Gongfu history is notoriously tricky terrain.
People disagree over when and where arts were created, and which techniques influenced the other. Writing on martial arts has become more scholarly, and we are now required to take the histories we are given with a pinch of salt.
Even within particular lineages, histories are difficult to verify.
In the space of a few decades, speculations about techniques can lead to fanciful new legends which are accepted as fact. This has led to particular problems in my attempts to chart the course of Chee Kim Thong and his organisation.
In one instance I found that a newspaper placed Master Chee at the scene of a major historical incident which, it seems, he was actually nowhere near.
Another example involves how Master Chee leapt to notice in 1950s Malaysia. The same person told very different versions of the same story at different times. In one version he emphasised that Master Chee made the newspapers because of his prowess (the message here is I have a famous master). But in a later version he dwelt on Master Chee’s retiring nature (with the implication, my detective skills uncovered a master living in obscurity).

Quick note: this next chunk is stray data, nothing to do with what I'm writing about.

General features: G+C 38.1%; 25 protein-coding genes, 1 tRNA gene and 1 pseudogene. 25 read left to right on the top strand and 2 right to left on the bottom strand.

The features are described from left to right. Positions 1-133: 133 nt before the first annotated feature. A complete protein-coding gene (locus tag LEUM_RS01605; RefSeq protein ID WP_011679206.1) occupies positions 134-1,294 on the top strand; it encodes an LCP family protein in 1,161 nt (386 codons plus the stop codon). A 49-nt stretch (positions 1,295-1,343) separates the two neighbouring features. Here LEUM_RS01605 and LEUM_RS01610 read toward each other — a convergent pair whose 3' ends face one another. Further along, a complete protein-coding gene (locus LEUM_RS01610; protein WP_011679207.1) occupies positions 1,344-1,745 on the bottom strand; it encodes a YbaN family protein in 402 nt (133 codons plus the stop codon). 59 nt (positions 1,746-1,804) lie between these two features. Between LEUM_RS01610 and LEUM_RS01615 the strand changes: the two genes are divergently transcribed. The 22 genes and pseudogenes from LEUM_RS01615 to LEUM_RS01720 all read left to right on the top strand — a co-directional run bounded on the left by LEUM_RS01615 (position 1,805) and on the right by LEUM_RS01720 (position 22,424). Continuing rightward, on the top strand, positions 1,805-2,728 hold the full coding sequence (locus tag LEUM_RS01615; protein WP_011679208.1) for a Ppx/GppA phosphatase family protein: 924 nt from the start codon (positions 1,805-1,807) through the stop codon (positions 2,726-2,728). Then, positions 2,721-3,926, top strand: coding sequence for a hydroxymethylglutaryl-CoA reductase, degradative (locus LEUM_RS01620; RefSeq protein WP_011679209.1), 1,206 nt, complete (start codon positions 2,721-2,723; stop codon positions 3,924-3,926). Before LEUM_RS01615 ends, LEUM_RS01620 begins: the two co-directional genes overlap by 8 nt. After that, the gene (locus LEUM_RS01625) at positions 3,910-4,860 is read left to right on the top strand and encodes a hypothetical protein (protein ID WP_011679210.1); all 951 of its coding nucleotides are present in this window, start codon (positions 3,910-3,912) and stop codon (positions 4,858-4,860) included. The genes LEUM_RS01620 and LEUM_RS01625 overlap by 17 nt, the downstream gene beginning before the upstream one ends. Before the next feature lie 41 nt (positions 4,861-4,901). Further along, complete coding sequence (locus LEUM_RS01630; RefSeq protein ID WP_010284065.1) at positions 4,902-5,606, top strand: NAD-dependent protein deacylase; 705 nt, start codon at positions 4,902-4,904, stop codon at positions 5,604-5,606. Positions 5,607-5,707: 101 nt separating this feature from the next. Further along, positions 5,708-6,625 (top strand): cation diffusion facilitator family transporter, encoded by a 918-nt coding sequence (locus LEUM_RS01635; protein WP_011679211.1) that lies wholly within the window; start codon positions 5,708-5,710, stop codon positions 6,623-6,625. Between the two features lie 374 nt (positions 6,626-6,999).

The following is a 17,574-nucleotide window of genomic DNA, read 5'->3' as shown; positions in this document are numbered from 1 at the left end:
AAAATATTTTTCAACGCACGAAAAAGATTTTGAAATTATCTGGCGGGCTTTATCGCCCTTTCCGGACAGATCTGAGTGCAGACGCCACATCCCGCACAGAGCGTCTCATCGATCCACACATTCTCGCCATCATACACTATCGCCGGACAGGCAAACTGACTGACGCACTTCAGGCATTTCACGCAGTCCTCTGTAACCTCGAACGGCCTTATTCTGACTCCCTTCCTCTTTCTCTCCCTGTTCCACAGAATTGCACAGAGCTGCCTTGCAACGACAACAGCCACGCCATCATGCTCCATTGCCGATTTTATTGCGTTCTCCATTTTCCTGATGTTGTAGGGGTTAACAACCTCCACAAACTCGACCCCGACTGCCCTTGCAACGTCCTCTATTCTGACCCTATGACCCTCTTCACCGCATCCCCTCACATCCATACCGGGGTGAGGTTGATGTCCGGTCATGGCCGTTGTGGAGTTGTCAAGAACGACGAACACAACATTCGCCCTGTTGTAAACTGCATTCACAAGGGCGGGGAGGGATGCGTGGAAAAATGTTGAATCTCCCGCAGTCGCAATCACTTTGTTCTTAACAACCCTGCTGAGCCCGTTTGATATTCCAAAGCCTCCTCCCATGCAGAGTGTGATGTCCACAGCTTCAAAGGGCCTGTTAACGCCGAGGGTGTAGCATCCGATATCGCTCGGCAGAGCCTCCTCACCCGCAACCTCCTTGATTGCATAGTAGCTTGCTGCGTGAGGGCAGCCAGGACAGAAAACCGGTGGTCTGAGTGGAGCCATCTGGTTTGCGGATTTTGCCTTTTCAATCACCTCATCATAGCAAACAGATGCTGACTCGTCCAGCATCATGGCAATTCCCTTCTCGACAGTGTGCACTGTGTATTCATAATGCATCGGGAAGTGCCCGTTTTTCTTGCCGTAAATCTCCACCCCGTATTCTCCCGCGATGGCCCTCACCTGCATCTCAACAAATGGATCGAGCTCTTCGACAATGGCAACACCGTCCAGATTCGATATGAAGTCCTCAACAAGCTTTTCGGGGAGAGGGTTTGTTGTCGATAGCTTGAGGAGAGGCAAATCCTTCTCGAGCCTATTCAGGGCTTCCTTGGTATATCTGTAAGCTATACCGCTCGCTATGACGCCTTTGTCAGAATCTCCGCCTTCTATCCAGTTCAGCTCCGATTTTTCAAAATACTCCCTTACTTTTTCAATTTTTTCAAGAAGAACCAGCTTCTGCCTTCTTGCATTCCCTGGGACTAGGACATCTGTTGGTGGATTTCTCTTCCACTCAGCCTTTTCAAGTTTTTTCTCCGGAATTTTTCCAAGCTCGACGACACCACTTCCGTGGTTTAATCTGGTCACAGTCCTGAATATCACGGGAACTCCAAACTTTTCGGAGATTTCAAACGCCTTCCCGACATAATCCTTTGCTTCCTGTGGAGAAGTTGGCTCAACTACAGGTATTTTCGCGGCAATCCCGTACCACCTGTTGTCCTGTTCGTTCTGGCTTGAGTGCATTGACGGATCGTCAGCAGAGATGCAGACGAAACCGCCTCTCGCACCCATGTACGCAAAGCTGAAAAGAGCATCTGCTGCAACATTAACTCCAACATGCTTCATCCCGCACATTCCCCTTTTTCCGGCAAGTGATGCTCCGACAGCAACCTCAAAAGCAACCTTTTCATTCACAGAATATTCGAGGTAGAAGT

Writing all this down, my strategy has been to foreground how problematic the history is. The idiosyncrasies can tell us interesting things. For example, when people describe the master of a sort of demi-god, I think it sheds light on their attitudes to their own practice. The same person gives different accounts of an incident because his/her motives change over time. Where I hit a brick wall in research, I describe how I hit a brick wall, and this illustrates that the old masters will always be unknowable to a great extent. To me this seemed more conscientious than just going with the most attractive accounts. It’s a messy business, but it makes an interesting mess.